Some of the pupils in the film are blasé about the Nazis. They have heard about them so often, they're bored. “When you go to school in Germany you hear it over and over and over again, all the time, and suddenly you say, 'My God, I heard so much about it, it's absolutely not possible. Not in Germany.'” But such complacency is potentially dangerous, Gansel suggests, because the root of the problem lies in human psychology; the politics come in later. “That's what Ron Jones, told us,” he says. “The mechanics of the group works so well, in a creepy kind of a way, that it can happen anywhere.” Jones told him that during the original experiment they came up with the name of the movement and their salute before it had anything to do with politics. By the second day, however, says Gansel, “they could have filled it with any topic at all, and that's the thing about it”.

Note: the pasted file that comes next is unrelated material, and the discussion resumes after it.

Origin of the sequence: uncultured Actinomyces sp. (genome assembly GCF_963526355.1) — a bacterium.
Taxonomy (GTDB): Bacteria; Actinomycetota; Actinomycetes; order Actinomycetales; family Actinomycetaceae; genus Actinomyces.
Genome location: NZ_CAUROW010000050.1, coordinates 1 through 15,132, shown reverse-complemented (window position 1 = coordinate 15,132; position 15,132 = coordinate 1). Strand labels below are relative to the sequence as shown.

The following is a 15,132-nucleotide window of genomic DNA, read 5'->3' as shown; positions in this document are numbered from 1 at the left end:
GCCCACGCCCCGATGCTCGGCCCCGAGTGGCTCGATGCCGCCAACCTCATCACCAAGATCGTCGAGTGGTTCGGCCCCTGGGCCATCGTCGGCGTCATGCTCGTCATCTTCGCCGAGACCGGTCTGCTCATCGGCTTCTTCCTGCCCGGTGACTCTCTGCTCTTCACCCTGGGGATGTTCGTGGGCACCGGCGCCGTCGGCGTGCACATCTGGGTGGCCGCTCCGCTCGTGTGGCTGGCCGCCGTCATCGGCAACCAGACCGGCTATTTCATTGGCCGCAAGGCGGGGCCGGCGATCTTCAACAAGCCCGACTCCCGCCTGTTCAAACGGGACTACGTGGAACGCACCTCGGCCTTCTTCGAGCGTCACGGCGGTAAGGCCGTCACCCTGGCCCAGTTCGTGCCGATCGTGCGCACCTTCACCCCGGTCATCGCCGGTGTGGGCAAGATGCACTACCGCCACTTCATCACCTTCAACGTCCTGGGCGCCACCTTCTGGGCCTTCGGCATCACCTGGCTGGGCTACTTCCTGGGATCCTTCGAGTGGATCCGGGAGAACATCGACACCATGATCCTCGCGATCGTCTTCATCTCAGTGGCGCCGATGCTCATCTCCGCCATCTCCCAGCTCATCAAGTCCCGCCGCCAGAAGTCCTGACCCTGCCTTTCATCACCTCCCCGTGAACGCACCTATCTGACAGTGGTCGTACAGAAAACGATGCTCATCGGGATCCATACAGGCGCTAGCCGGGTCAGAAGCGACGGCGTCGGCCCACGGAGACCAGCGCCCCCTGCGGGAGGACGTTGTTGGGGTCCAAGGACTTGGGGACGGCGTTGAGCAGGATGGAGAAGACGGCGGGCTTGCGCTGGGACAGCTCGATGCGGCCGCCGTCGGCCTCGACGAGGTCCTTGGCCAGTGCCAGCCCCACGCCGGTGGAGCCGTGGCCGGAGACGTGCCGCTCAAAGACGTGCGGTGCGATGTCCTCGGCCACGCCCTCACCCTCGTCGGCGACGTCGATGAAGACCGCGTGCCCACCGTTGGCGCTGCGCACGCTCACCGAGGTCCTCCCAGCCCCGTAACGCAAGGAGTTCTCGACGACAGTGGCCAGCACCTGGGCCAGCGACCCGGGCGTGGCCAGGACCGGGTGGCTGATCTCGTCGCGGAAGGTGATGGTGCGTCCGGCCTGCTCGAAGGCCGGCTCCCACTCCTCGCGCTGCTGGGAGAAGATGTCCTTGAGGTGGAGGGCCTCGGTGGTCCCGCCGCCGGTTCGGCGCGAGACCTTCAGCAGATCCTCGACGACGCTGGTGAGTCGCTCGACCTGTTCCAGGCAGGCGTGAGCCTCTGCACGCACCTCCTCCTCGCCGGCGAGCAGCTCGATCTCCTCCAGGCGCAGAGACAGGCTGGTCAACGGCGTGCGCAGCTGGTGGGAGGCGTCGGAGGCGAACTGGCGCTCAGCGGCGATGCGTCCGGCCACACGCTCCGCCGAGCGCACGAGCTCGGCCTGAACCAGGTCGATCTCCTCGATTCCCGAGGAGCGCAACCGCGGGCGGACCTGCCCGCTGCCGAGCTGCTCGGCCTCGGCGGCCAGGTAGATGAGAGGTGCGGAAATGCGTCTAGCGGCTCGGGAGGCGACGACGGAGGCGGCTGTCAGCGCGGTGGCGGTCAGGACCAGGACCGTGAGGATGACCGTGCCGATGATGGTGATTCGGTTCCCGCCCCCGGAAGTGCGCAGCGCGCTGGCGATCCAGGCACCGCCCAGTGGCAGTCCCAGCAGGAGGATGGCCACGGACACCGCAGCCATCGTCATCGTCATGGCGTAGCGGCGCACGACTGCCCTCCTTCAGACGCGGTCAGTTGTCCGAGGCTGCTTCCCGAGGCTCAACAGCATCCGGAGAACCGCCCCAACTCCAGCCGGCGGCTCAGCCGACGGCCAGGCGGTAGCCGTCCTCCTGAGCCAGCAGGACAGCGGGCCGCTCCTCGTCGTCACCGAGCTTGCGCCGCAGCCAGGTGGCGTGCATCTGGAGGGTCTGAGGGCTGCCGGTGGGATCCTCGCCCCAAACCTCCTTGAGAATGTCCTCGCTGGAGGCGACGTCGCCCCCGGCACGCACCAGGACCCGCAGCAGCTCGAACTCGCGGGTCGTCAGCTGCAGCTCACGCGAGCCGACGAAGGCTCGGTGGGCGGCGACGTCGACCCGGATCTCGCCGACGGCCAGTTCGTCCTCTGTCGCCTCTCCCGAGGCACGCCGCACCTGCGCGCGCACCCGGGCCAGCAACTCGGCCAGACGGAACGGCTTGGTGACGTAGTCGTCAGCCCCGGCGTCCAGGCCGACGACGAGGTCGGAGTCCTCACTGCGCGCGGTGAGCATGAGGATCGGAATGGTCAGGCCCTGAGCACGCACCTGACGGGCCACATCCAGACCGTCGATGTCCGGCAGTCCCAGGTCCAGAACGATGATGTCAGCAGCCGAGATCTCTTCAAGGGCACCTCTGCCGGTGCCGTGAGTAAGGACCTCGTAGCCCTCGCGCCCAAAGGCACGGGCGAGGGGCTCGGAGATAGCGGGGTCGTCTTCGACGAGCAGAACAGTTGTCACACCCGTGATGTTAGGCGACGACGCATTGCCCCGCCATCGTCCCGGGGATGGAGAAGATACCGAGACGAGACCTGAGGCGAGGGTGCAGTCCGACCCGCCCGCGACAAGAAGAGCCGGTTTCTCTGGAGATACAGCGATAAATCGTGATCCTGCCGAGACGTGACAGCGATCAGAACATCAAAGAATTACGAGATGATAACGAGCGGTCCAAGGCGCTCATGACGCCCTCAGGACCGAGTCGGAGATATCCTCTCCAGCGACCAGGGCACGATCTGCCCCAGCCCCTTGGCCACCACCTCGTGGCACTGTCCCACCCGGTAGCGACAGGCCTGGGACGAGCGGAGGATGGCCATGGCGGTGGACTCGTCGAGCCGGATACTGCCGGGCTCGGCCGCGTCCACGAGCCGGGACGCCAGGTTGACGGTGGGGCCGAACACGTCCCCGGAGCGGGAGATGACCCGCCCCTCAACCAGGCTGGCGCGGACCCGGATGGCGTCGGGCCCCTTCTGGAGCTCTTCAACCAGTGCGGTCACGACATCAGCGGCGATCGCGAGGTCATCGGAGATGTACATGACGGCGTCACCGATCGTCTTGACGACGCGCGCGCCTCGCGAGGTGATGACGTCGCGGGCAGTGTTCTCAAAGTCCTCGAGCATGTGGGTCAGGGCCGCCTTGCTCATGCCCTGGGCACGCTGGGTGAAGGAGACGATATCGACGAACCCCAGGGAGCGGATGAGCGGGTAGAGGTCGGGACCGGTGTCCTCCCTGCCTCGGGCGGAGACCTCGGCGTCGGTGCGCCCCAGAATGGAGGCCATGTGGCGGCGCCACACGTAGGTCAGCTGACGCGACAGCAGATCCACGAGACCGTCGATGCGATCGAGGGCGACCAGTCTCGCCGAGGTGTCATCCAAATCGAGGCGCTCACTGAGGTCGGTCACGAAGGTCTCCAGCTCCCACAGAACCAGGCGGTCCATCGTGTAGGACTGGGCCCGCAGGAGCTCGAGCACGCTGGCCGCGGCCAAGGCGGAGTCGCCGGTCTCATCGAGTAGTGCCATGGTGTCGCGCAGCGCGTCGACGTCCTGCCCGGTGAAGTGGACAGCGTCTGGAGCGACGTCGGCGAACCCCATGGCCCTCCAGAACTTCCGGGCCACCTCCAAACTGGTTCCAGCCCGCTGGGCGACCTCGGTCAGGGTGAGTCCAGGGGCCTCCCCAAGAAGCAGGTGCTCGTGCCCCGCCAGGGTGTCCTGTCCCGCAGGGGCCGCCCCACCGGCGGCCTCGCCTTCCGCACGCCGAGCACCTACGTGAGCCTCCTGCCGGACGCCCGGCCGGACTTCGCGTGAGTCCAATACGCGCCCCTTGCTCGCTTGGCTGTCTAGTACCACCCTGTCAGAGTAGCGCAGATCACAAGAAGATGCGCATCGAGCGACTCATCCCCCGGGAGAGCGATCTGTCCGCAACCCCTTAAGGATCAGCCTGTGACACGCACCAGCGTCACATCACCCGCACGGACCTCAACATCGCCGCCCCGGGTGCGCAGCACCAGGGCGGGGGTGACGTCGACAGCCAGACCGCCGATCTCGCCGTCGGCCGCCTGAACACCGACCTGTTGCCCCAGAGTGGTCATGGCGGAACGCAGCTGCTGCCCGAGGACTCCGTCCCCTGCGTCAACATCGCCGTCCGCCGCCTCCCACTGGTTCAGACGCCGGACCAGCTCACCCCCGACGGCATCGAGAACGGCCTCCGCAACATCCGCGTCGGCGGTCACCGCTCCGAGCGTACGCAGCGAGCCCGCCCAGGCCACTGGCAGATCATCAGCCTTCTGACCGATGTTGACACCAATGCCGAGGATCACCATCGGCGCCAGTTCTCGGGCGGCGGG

Children are especially susceptible to group pressure. The Nazis knew this and got their claws into them early through organisations such as the Hitler Youth. Gansel's acclaimed 2004 film, Before the Fall, revealed how some kids were groomed at elite schools called Napolas, and explored the seductive face of Nazism. The film was a personal journey for the film-maker: he wanted to understand his grandfather, who had taught at an elite school for young Nazi officers. Gansel dedicated the film to him, much to the chagrin of his own left-wing father. “He was shocked that I would do that, because for him [his father] was still this old right-wing guy. But I said, 'Look, Daddy, it was about understanding his way.' So I still feel there's a lot of tension. But for me it felt OK.”